In 2003, the Blaster Worm was a formidable security breach. A blended threat, rolling bad code into elements of various viruses and worms, it moved swift and ruthless across four hundred thousand Microsoft computers within two weeks.
For his record Blaster, released last month on the Berlin-based label PAN, artist James Hoff used the Blaster computer virus to warp beats from the 808 drum machine into a fungal aural mass.
Disrupting an image, a sound, or a form with "bad data" is a common technique in glitch art: introduce a grain of sand into the system and let it run. But a virus is not just poor data, but malicious code: a language of pointed attack.
Whether that code is genetic or digital, the virus circulates through the population, seeking hosts and propagating itself. In Hoff's own words, in an interview in the most recent BOMB magazine: "[T]raditional illnesses, computer viruses travel through networks of communication or trade, meaning that they can be mapped and rendered graphically across set geographies." A visual representation of the virus' action can be seen on the cover of that issue, in Hoff's artwork Stuxnet No. 2, which was created by infecting a monochromatic image with the eponymous worm to generate a candy-colored, Richter-esque abstraction. Monochromes and readymade beats stand in for human populations and computer networks, allowing the virus' effects to be seen and heard.
James Hoff, Stuxnet No. 2 (2014). Chromaluxe transfer on aluminum. 30 x 24 inches.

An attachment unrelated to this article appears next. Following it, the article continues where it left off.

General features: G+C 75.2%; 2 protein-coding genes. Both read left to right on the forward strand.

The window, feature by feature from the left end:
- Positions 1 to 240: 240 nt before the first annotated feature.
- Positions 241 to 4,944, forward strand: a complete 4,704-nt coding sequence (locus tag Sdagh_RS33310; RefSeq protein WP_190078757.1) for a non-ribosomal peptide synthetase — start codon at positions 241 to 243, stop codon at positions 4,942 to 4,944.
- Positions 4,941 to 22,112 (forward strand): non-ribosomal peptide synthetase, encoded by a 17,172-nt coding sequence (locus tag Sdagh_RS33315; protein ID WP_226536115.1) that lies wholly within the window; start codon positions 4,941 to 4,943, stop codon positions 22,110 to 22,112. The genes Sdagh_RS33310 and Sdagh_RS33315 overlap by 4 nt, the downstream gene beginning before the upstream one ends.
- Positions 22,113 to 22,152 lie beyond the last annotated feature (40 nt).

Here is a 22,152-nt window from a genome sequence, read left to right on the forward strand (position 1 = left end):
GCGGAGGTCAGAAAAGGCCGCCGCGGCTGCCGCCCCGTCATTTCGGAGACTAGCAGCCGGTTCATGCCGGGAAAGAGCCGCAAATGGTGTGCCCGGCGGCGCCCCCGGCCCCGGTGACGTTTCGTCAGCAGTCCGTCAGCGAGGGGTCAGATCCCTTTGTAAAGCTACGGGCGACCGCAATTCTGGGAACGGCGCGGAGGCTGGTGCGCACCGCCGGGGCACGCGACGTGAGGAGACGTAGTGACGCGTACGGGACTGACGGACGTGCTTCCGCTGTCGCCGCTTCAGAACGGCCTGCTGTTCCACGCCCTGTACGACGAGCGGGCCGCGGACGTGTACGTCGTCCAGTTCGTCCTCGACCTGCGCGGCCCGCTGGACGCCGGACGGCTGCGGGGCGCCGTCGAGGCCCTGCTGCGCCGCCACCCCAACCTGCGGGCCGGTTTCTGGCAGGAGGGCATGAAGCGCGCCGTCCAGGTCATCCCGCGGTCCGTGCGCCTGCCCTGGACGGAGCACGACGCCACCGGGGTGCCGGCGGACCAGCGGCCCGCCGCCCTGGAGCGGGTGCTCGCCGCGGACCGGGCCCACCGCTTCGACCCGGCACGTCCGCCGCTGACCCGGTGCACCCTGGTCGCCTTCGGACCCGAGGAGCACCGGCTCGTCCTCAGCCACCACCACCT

Hackers create viruses for crazed fun, for political causes, and to gain new insight into the workings of computer networks. In the latter case, viral infection is a form of play with systems that exposes their vulnerabilities and leads to further reinforcement. The use of a virus to attack the system gives rise to stronger defenses; tension and flux create a more stable whole.
Viruses also spark riots, de-stabilize. Riots in the 1980s, in the cold, blind panic of the AIDS epidemic, infecting the marginalized. Think of Patrick and Sylvester Cowley, of abjection followed by a coherent, cauterizing rage as the psychic reality of disease sets in. Riots in Liberia today, as a new epidemic takes hold against a backdrop of government inaction.
Artist Joseph Nechvatal described the "blending of computational virtual space with ordinary viewable space" as the "viractual realm." Such a blending of corporeal experience and computational space can be seen in Hoff's virus-derived works, and it lends them a certain insidiousness. Each track on Blaster is an immersive, full-body assault, playing on a fear of explosive violence to come, a wall of thick, stabbing noises cloaking and suffocating the listener. The end sensation of these contaminated tracks is intrusion. Infected sounds sharp as a pin, dragged across the paper-thin skin of the eardrum, seeking out the weakest point for entry.